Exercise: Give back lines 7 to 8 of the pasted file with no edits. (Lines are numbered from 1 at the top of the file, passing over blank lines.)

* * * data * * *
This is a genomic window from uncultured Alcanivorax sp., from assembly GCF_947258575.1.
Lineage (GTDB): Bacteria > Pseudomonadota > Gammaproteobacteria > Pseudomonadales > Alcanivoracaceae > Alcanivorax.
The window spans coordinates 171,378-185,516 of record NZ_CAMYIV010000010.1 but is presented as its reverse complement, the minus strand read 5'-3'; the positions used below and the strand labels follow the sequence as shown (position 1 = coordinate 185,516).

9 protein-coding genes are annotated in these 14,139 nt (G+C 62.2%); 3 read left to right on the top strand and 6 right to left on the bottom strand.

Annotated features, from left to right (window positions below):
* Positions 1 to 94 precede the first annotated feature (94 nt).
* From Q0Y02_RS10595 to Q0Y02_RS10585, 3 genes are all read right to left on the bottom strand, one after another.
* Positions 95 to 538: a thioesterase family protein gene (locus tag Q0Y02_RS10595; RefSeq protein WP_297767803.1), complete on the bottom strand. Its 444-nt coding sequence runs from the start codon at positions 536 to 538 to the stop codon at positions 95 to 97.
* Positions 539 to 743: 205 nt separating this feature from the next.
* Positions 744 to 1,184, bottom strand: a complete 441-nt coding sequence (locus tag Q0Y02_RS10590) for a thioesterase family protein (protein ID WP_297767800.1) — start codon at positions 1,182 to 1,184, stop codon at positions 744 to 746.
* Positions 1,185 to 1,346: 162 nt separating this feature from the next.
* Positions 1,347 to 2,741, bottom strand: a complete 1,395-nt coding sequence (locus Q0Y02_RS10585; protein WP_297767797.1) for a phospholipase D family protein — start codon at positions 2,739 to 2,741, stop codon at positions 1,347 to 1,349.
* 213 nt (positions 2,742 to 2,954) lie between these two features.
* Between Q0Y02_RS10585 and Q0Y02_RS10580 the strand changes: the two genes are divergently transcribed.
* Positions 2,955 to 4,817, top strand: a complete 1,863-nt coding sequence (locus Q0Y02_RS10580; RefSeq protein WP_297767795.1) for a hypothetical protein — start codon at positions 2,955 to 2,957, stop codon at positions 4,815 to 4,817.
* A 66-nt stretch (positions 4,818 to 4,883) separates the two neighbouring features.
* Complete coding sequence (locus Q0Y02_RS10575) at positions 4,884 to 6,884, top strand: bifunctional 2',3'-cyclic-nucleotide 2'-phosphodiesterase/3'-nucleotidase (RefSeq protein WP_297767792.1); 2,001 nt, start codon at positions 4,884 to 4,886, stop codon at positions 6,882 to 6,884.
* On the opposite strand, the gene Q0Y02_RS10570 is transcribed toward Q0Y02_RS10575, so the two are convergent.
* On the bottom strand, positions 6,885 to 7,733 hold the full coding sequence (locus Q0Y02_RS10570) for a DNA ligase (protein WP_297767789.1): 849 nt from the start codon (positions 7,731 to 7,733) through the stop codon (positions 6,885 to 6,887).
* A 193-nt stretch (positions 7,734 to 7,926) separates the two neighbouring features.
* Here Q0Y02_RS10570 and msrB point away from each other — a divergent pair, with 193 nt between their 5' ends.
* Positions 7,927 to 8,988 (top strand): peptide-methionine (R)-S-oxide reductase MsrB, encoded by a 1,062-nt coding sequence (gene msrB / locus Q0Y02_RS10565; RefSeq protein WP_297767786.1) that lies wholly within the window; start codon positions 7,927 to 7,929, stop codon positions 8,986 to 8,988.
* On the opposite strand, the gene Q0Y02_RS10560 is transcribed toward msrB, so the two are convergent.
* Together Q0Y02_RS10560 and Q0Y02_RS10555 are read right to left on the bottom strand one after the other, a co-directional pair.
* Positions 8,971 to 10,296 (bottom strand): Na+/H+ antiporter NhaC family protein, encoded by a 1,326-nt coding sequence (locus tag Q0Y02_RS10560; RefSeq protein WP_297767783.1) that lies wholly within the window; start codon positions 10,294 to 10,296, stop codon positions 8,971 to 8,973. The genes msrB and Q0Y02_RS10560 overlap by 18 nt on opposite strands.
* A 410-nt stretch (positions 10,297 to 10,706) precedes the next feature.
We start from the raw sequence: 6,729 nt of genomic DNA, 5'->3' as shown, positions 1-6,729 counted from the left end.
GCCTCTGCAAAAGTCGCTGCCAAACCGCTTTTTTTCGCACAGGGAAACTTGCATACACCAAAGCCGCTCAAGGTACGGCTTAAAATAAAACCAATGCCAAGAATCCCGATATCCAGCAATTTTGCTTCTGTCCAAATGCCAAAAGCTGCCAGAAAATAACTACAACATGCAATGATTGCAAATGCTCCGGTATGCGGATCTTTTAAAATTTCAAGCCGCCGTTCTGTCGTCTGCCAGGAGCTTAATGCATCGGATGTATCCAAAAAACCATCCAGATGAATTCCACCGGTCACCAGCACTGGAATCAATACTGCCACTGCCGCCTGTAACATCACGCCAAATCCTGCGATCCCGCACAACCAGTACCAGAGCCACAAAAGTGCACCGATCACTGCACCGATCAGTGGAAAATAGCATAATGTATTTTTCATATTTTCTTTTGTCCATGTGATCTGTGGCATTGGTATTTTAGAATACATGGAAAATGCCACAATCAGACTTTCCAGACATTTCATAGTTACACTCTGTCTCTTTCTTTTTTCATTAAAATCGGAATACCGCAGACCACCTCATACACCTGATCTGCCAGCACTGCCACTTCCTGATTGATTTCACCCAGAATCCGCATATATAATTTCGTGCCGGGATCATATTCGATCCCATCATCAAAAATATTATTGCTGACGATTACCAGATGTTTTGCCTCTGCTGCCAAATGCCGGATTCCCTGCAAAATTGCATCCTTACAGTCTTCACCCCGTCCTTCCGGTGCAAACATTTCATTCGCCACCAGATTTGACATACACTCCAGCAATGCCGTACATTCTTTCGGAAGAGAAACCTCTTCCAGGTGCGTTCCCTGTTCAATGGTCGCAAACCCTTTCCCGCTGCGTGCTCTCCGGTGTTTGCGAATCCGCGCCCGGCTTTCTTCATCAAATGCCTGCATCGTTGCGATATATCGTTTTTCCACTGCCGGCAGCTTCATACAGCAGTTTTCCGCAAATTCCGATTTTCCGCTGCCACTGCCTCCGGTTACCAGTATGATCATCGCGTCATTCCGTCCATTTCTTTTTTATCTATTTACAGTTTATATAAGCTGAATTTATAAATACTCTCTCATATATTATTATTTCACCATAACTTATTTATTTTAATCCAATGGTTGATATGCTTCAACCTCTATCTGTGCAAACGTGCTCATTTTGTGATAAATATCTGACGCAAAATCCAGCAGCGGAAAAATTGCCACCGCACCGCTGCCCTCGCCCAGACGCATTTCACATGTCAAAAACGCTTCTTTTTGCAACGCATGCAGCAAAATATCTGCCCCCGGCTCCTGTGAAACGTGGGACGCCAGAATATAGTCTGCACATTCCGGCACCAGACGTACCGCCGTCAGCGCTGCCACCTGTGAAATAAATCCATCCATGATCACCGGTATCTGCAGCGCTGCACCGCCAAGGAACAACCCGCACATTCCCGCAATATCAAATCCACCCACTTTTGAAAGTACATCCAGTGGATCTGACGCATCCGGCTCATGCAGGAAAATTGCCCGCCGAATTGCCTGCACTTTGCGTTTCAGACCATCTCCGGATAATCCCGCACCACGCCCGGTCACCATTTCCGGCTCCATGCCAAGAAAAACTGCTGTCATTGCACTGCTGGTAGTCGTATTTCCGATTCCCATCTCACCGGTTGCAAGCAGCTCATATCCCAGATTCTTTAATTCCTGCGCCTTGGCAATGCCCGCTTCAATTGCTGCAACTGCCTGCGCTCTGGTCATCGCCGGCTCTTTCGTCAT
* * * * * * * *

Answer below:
* From Q0Y02_RS10595 to Q0Y02_RS10585, 3 genes are all read right to left on the bottom strand, one after another.
* Positions 95 to 538: a thioesterase family protein gene (locus tag Q0Y02_RS10595; RefSeq protein WP_297767803.1), complete on the bottom strand. Its 444-nt coding sequence runs from the start codon at positions 536 to 538 to the stop codon at positions 95 to 97.